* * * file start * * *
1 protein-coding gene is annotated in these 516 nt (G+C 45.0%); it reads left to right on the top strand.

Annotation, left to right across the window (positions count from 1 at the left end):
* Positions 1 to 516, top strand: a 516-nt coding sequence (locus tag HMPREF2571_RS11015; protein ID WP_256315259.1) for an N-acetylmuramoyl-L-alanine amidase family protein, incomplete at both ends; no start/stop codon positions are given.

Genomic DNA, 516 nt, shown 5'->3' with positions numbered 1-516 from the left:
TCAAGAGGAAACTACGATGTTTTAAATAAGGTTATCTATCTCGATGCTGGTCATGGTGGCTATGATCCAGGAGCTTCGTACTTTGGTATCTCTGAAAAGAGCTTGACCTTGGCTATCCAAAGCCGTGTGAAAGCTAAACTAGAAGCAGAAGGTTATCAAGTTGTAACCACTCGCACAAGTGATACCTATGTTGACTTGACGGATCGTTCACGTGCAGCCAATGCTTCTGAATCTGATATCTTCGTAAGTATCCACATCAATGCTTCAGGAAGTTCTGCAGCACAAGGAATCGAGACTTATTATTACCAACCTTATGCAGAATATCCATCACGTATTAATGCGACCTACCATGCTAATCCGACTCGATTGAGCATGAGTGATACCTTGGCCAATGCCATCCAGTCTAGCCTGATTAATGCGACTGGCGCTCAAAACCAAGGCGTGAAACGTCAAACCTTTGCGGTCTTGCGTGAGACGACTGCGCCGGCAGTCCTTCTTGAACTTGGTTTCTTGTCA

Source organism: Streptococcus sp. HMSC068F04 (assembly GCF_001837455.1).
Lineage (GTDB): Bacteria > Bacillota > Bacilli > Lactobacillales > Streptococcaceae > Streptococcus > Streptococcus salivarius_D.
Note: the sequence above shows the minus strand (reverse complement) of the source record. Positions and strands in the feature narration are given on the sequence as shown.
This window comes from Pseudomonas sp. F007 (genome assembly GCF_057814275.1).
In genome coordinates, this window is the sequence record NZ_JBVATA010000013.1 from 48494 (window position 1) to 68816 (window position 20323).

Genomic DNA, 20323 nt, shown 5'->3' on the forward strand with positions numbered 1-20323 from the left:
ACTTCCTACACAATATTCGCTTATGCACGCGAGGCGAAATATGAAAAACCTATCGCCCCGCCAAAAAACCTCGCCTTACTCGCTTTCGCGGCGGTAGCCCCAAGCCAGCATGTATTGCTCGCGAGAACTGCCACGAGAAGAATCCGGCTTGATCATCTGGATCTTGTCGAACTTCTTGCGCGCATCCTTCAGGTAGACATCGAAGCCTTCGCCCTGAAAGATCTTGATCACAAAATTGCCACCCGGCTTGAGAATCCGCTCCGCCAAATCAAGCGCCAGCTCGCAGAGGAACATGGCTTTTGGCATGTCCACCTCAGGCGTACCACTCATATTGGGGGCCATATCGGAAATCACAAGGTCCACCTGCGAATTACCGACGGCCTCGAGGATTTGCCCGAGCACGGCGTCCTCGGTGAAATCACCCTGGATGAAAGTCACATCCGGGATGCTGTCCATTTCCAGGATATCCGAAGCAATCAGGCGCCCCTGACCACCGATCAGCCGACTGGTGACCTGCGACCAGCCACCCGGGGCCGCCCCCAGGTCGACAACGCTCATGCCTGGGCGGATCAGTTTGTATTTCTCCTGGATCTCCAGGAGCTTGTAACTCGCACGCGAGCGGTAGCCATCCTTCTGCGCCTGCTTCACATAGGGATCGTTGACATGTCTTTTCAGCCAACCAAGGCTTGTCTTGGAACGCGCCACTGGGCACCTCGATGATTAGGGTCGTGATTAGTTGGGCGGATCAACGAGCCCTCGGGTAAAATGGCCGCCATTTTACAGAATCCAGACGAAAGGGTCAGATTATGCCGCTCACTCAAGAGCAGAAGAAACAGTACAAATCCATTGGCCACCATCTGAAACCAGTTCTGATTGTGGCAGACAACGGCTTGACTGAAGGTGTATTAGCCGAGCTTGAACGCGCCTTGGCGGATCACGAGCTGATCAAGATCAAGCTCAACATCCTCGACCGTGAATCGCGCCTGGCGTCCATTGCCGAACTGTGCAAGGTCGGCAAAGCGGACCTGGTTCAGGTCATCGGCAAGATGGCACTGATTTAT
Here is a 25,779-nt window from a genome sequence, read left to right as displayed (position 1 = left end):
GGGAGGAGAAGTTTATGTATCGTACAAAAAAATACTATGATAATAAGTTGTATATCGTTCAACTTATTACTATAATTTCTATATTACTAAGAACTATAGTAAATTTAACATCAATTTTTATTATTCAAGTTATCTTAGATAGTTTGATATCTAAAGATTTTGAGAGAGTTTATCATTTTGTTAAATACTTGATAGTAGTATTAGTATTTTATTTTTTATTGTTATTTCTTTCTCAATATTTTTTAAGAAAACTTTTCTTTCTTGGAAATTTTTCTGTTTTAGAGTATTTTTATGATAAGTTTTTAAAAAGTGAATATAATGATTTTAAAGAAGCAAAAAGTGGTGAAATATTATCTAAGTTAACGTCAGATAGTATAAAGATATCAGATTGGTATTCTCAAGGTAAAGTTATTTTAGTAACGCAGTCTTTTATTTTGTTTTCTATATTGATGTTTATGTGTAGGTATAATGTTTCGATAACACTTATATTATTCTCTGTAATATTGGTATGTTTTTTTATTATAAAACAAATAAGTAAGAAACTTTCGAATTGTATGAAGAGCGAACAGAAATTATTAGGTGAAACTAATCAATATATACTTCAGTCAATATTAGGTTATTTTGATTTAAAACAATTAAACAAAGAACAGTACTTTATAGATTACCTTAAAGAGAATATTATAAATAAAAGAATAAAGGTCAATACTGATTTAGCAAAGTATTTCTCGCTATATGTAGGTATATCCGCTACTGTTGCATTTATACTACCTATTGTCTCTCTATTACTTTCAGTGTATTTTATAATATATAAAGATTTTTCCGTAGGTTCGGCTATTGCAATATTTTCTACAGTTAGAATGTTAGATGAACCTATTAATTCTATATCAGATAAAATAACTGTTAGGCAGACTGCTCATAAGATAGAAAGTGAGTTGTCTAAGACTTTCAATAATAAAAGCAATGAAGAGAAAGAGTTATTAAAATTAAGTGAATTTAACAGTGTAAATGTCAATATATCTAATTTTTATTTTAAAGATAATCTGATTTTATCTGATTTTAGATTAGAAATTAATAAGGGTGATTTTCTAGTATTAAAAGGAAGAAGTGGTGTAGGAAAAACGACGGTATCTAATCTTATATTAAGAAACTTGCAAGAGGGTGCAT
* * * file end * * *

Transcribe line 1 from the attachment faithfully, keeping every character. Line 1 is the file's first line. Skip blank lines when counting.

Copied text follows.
1 protein-coding gene is annotated in these 516 nt (G+C 45.0%); it reads left to right on the top strand.